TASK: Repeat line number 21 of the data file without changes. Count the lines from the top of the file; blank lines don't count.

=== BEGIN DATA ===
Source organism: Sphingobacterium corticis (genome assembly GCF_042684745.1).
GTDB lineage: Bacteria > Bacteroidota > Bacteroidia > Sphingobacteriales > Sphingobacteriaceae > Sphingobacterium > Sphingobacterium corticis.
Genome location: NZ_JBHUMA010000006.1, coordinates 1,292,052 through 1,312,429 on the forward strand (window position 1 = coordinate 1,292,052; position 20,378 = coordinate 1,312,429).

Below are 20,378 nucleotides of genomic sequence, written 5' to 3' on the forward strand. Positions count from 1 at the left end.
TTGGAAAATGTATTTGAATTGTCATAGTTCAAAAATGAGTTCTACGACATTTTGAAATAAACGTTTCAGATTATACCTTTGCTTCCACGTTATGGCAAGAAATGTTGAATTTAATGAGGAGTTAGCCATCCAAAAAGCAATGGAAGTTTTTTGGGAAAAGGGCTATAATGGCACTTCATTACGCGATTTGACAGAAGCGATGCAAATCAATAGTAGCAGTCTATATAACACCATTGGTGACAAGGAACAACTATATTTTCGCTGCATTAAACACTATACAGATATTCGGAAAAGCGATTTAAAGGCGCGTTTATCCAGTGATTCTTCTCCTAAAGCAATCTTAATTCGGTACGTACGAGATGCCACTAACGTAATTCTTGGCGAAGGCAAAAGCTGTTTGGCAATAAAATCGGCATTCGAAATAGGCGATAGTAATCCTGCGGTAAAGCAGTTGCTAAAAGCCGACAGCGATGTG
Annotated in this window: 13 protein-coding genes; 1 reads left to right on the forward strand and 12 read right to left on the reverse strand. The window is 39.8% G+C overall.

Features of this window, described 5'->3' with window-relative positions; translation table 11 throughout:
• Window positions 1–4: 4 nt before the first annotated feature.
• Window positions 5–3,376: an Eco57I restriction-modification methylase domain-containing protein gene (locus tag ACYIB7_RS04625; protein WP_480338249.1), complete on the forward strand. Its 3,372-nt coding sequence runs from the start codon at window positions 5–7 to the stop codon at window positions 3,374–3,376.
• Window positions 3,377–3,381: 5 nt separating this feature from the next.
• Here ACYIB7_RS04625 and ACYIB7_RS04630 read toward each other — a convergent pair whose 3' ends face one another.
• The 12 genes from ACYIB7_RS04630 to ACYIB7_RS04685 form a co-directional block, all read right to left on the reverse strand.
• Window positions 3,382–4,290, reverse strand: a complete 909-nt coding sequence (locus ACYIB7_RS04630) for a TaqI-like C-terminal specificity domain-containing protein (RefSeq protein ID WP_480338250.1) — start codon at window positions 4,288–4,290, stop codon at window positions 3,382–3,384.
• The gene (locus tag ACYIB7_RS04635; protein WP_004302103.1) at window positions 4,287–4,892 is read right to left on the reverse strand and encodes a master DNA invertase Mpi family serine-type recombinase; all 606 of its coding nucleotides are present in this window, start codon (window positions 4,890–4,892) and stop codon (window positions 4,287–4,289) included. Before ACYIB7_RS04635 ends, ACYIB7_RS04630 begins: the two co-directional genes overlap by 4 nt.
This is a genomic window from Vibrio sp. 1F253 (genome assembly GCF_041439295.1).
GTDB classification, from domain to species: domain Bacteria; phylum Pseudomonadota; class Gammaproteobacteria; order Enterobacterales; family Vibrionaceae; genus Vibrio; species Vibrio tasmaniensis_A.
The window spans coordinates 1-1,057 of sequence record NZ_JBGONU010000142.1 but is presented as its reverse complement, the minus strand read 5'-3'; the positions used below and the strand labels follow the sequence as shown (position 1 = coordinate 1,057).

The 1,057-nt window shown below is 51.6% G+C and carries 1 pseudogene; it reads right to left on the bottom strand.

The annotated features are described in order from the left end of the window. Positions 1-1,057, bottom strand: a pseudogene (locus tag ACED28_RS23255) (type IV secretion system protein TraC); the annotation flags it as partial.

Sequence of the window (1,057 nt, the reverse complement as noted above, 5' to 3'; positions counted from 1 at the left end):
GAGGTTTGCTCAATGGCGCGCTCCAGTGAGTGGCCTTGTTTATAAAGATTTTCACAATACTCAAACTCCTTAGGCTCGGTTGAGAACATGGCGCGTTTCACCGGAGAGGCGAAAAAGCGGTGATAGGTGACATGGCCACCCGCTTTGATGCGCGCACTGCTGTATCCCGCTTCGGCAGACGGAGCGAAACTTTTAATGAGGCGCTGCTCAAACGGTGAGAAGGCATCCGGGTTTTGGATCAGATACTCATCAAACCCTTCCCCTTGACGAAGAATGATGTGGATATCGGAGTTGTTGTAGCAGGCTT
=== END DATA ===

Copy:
GAGGTTTGCTCAATGGCGCGCTCCAGTGAGTGGCCTTGTTTATAAAGATTTTCACAATACTCAAACTCCTTAGGCTCGGTTGAGAACATGGCGCGTTTCACCGGAGAGGCGAAAAAGCGGTGATAGGTGACATGGCCACCCGCTTTGATGCGCGCACTGCTGTATCCCGCTTCGGCAGACGGAGCGAAACTTTTAATGAGGCGCTGCTCAAACGGTGAGAAGGCATCCGGGTTTTGGATCAGATACTCATCAAACCCTTCCCCTTGACGAAGAATGATGTGGATATCGGAGTTGTTGTAGCAGGCTT